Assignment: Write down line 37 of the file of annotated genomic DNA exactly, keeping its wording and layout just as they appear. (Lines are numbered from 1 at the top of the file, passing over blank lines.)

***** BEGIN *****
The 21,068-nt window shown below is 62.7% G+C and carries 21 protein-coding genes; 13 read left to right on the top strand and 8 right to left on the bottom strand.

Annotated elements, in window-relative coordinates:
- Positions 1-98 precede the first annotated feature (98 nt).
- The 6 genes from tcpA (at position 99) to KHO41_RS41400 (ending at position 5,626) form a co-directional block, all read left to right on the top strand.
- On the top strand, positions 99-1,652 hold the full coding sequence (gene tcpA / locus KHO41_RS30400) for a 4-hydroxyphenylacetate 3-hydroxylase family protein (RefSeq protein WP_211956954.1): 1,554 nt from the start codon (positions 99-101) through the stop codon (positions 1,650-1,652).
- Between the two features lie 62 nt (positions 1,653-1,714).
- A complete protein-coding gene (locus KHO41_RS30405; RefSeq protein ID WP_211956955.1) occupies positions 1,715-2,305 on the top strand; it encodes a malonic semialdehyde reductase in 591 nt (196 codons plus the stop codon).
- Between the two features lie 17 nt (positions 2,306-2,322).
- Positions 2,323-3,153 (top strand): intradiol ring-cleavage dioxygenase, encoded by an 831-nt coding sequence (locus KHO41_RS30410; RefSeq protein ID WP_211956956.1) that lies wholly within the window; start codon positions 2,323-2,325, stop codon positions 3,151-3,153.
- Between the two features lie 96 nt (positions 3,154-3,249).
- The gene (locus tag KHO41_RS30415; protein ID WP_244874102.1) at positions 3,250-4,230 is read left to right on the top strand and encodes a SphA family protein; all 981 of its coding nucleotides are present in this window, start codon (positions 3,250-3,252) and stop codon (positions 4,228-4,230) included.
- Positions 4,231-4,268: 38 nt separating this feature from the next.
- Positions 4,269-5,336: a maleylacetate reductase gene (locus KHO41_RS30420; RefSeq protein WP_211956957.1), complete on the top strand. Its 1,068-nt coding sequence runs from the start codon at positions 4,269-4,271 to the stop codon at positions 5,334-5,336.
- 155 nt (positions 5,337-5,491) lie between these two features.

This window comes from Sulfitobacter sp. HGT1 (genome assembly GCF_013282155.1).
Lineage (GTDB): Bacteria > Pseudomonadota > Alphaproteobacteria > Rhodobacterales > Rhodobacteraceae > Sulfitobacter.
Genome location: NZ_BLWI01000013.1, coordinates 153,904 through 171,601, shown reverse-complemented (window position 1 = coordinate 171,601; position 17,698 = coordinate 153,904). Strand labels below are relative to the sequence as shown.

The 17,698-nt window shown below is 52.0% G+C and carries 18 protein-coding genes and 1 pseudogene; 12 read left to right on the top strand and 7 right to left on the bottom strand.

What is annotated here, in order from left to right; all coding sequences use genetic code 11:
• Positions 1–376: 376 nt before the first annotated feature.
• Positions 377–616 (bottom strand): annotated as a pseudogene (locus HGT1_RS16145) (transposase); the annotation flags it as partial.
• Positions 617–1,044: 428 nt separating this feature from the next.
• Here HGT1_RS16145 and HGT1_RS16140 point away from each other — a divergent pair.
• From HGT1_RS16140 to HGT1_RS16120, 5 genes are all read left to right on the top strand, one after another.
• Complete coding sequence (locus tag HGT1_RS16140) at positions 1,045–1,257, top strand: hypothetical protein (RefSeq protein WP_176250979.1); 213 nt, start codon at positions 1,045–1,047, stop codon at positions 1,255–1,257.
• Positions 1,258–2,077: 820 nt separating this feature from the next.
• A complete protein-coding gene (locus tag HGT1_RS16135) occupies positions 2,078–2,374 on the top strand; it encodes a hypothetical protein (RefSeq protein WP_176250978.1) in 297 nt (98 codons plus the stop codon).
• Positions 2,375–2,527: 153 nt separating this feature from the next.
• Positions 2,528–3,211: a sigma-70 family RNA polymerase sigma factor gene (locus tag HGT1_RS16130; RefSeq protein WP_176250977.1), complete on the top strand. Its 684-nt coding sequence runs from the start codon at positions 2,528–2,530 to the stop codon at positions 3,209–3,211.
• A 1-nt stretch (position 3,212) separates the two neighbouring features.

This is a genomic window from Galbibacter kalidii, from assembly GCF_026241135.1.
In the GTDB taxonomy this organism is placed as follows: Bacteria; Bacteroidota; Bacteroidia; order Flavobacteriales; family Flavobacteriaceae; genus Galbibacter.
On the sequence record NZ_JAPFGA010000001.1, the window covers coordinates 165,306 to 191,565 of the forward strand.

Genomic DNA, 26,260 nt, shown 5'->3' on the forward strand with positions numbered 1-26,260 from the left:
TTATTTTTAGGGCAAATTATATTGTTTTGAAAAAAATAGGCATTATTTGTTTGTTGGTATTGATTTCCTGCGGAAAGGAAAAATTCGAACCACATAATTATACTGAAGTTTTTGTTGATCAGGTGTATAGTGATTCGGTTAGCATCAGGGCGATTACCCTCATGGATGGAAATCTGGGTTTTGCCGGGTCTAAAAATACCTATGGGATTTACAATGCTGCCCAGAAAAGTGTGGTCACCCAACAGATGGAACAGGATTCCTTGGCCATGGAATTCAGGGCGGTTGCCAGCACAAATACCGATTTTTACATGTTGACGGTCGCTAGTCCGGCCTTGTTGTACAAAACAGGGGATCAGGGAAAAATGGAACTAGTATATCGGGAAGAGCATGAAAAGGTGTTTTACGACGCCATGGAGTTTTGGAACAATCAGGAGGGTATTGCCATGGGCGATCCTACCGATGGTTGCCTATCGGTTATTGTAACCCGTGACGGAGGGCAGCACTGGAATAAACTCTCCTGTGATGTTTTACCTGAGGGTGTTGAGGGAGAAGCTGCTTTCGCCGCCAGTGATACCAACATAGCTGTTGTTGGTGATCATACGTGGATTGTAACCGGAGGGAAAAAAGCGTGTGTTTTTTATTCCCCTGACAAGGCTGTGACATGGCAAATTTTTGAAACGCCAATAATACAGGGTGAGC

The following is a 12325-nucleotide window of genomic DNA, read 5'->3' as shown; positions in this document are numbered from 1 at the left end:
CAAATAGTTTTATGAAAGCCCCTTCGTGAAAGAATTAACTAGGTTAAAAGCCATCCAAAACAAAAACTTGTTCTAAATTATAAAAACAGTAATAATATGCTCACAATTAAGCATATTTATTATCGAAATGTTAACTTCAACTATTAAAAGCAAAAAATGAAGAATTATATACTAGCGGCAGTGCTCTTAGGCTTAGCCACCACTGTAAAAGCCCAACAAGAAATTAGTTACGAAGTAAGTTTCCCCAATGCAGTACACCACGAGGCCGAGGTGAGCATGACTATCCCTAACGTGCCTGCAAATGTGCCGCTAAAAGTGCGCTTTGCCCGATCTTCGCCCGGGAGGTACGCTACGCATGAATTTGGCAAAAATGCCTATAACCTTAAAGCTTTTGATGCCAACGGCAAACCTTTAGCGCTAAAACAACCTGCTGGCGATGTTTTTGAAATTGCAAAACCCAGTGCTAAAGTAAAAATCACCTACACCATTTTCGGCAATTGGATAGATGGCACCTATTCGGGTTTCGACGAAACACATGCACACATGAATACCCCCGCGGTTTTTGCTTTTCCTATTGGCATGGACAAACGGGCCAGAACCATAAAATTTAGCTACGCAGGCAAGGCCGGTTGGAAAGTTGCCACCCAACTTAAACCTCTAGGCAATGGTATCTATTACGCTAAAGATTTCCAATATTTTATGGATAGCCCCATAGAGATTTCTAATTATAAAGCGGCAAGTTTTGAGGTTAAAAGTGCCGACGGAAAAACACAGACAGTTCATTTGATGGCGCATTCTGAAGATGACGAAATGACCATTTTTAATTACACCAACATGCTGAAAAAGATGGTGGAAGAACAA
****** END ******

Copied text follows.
CAAATAGTTTTATGAAAGCCCCTTCGTGAAAGAATTAACTAGGTTAAAAGCCATCCAAAACAAAAACTTGTTCTAAATTATAAAAACAGTAATAATATGCTCACAATTAAGCATATTTATTATCGAAATGTTAACTTCAACTATTAAAAGCAAAAAATGAAGAATTATATACTAGCGGCAGTGCTCTTAGGCTTAGCCACCACTGTAAAAGCCCAACAAGAAATTAGTTACGAAGTAAGTTTCCCCAATGCAGTACACCACGAGGCCGAGGTGAGCATGACTATCCCTAACGTGCCTGCAAATGTGCCGCTAAAAGTGCGCTTTGCCCGATCTTCGCCCGGGAGGTACGCTACGCATGAATTTGGCAAAAATGCCTATAACCTTAAAGCTTTTGATGCCAACGGCAAACCTTTAGCGCTAAAACAACCTGCTGGCGATGTTTTTGAAATTGCAAAACCCAGTGCTAAAGTAAAAATCACCTACACCATTTTCGGCAATTGGATAGATGGCACCTATTCGGGTTTCGACGAAACACATGCACACATGAATACCCCCGCGGTTTTTGCTTTTCCTATTGGCATGGACAAACGGGCCAGAACCATAAAATTTAGCTACGCAGGCAAGGCCGGTTGGAAAGTTGCCACCCAACTTAAACCTCTAGGCAATGGTATCTATTACGCTAAAGATTTCCAATATTTTATGGATAGCCCCATAGAGATTTCTAATTATAAAGCGGCAAGTTTTGAGGTTAAAAGTGCCGACGGAAAAACACAGACAGTTCATTTGATGGCGCATTCTGAAGATGACGAAATGACCATTTTTAATTACACCAACATGCTGAAAAAGATGGTGGAAGAACAA